Learning Situations and its Culture
The educational system has come to play an increasingly vital role in the general culture in the American school which has been going on for centuries. That this should be the case is, in my opinion, a consequence of the general trend to structural differentiation in the society. Thus I choose to analyze teachers and children in a daycare center and parent teaching child.
Teachers and children in a daycare center. Relatively speaking, the school is a specialized agency. It is a social system and its structure has a relation to its primary functions in the society as an agency of socialization and allocation. First, as an agency of socialization, it is an agency through which individual personalities are trained to be motivationally and technically adequate to the performance of adult roles. Though it is not the sole such agency; the family; informal “peer groups,” churches, and sundry voluntary organizations all play a part , as does actual on-the-job training.
The socialization function may be summed up as the as the development in individuals of the commitments and capacities which are essential prerequisites of their future role-performance. Commitments may be broken down in turn into two components: commitment to the implementation of the broad values of society, and commitment to the performance of a specific type of role within the structure of society.
While on the one hand, the school class may be regarded as a primary agency by which these different components of culture are generated, on the other hand, it is, from the point of view of the society, an agency of “manpower” allocation. It is well known that in American society there is a very high, and probably increasing, correlation between one’s status level in the society and one’s level of educational attainment. Both social status and educational level are obviously related to the occupational status which is attained.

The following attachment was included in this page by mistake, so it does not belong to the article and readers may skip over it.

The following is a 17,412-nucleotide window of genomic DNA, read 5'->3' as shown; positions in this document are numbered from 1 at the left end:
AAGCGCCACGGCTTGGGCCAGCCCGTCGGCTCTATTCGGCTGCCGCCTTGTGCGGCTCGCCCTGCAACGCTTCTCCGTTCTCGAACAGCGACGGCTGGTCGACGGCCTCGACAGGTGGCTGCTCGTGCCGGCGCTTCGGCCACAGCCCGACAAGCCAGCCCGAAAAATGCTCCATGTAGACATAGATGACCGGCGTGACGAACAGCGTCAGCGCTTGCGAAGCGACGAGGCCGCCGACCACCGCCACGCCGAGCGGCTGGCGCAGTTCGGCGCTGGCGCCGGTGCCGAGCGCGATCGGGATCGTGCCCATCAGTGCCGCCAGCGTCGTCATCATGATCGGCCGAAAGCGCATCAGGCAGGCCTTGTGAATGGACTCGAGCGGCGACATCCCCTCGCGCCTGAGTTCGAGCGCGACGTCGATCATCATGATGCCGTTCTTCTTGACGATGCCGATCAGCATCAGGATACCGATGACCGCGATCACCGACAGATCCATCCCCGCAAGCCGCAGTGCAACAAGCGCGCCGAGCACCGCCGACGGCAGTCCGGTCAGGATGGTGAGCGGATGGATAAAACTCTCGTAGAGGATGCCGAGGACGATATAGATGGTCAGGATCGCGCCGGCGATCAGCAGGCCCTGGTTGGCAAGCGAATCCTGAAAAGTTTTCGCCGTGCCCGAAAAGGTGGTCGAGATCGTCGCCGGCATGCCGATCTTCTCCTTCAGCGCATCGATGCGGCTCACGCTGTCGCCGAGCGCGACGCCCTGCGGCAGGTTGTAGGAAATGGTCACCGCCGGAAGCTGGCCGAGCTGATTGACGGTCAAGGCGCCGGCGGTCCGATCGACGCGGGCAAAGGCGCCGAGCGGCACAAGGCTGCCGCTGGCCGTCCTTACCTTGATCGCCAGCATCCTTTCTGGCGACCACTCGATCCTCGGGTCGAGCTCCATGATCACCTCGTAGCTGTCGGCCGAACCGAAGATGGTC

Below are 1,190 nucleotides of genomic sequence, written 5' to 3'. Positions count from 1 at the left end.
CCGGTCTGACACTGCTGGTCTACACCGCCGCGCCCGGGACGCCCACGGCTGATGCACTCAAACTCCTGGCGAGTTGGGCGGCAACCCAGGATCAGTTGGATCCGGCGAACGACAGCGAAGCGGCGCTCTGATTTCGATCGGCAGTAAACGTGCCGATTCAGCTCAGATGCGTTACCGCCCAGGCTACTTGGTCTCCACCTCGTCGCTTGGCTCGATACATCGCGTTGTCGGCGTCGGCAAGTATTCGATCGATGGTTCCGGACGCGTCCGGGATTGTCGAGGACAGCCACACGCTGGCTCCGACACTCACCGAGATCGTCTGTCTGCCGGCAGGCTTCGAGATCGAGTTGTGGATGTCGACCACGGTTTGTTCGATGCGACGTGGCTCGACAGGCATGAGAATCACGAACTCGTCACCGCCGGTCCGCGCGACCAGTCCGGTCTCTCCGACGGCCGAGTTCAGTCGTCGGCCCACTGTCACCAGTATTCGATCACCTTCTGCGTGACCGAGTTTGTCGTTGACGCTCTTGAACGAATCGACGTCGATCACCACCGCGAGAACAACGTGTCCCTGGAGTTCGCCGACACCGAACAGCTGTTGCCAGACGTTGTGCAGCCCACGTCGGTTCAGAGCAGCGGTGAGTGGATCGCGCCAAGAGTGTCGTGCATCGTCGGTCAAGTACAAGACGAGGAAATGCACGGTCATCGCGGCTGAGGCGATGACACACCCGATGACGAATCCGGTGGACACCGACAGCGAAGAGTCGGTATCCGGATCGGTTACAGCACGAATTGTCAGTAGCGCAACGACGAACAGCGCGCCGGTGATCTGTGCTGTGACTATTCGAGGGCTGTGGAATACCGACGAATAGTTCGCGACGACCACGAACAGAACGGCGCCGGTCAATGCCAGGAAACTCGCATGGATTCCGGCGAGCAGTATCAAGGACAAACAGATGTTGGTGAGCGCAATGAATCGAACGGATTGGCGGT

In school the teacher is institutionally defined as superior to any pupil in knowledge of curriculum subject-matter and in responsibility as a good citizen of the school. While it is important that the school class is normally part of the larger
organization of a school, the class rather than the whole school is our concerned here, for it is recognized both by the school system and by the individual pupil as the place where
the “business” of formal education actually takes place. In preschools, kindergarten children are typically placed in a single “class” under one main teacher, but in the elementary and secondary schools, the pupil works on different subjects under different teachers; here the complex of classes participated in by the same pupils is a significant part of culture.
Parent teaching child. The school age child, of course, continues to live in the parental household and to be highly dependent, emotionally as well as instrumentally, on his parents. But he is now spending several hours a day away from home, subject to a discipline and a reward system which are essentially independent of that administered by the parents.
Hence for children, the school have increasingly become the principal channel of selection as well as agency of socialization and is in line with what one would expect in an increasingly differentiated and progressively more upgraded society. The legend of the “self-made person” has an element of nostalgic romanticism and is destined to become increasingly mythical, if by it is meant not just mobility from humble origins to high status, which does indeed continue to occur, but that the high status was attained through the “school of hard knocks” without the aid of formal education and the culture it brings
The structure of the school system and the analysis of the ways in which it contributes both to the socialization of individuals and to their allocation to roles in society is, I feel, of vital concern to all students of American society. Notwithstanding the variegated elements of culture in the situation, I think it has been possible to sketch out a few major structural patterns of the school system and at least to suggest some ways in which they serve these important functions.
Kahl, J.A. (1993). The American Class Structure. New York: Rinehart & Co.
Parsons, T., Bales, R.F., et al., (1995). Family, Socialization and Interaction Process. Glencoe: The